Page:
Myran Parker-Brass 
Executive Director for the Arts, Boston Public Schools, MA

Myran Parker-Brass, a native of Chicago, Illinois, is a professional musician, music educator, and administrator, with over thirty years experience providing access to quality arts education for schools and communities.  In 2011, Myran joined the Boston Public Schools (BPS) as Executive Director for the Arts providing strategic vision/planning and building capacity to deepen arts education with a focus on access, equity and quality for all K-12 students. Before joining BPS, Myran was the Director of Education for the Boston Symphony Orchestra. During her twenty year tenure she developed model programs to support arts education for all Massachusetts communities.  Myran also served as the Chair of Experiential Education at Longy School of Music at Bard College, developing the graduate program that provides teaching artist training for Longy students. Myran serves on the Arts Education Council for Americans For The Arts, the Board of Overseers for the Museum of Fine Arts, Board of Directors for the Boston Children’s Chorus, and Board of Overseers for Landmark Orchestra. Myran also serves on the steering and implementation committee for Boston’s Cultural Plan.  In 2016, Myran was selected as a member of Education Week’s class of “Leaders to Learn From”. Myran continues work as a professional musician and has appeared as soloist with the Landmark Orchestra and the Boston Pops Orchestra which the Boston Globe praised as…..”just plain wonderful”. Her jazz performances earned her the “Outstanding Jazz Vocalist” award at the Notre Dame Jazz Festival.  Myran is co-founder of the New England Spiritual Ensemble dedicated to the preservation and performance of the Negro Spirituals.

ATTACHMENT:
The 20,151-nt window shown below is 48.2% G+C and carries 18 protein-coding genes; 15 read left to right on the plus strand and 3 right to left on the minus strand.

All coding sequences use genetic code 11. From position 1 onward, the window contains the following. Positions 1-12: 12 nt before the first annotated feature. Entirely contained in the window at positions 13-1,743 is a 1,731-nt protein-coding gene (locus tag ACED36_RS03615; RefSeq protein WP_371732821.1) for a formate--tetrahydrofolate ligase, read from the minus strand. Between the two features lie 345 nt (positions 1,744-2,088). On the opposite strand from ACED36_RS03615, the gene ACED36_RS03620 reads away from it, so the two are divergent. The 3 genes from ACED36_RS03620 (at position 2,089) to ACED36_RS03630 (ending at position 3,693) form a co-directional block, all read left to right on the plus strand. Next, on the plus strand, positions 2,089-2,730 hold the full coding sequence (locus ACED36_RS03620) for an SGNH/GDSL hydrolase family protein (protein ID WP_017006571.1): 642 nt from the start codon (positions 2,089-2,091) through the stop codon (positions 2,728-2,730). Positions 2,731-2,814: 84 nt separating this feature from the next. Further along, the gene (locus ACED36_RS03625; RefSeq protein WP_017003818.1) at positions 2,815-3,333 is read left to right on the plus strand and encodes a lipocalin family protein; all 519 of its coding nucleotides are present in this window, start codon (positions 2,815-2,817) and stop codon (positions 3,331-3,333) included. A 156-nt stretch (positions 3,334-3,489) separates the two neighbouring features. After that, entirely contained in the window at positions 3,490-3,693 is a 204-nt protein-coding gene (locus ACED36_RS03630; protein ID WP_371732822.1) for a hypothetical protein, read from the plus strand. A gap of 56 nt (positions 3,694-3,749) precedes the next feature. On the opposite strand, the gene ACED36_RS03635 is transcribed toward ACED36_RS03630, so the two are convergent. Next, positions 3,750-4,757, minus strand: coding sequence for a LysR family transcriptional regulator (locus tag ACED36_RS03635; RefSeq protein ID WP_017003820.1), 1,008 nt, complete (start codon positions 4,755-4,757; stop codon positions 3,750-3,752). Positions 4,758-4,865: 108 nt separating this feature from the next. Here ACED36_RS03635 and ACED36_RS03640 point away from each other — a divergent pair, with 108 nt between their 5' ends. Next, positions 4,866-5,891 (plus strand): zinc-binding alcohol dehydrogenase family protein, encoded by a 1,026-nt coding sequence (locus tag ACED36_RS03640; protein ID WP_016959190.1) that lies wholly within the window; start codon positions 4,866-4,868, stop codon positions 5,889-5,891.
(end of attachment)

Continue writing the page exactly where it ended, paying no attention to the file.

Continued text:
G. David Peters 
Head of Graduate Studies in Music and Arts Technology, IUPUI, Indianapolis, IN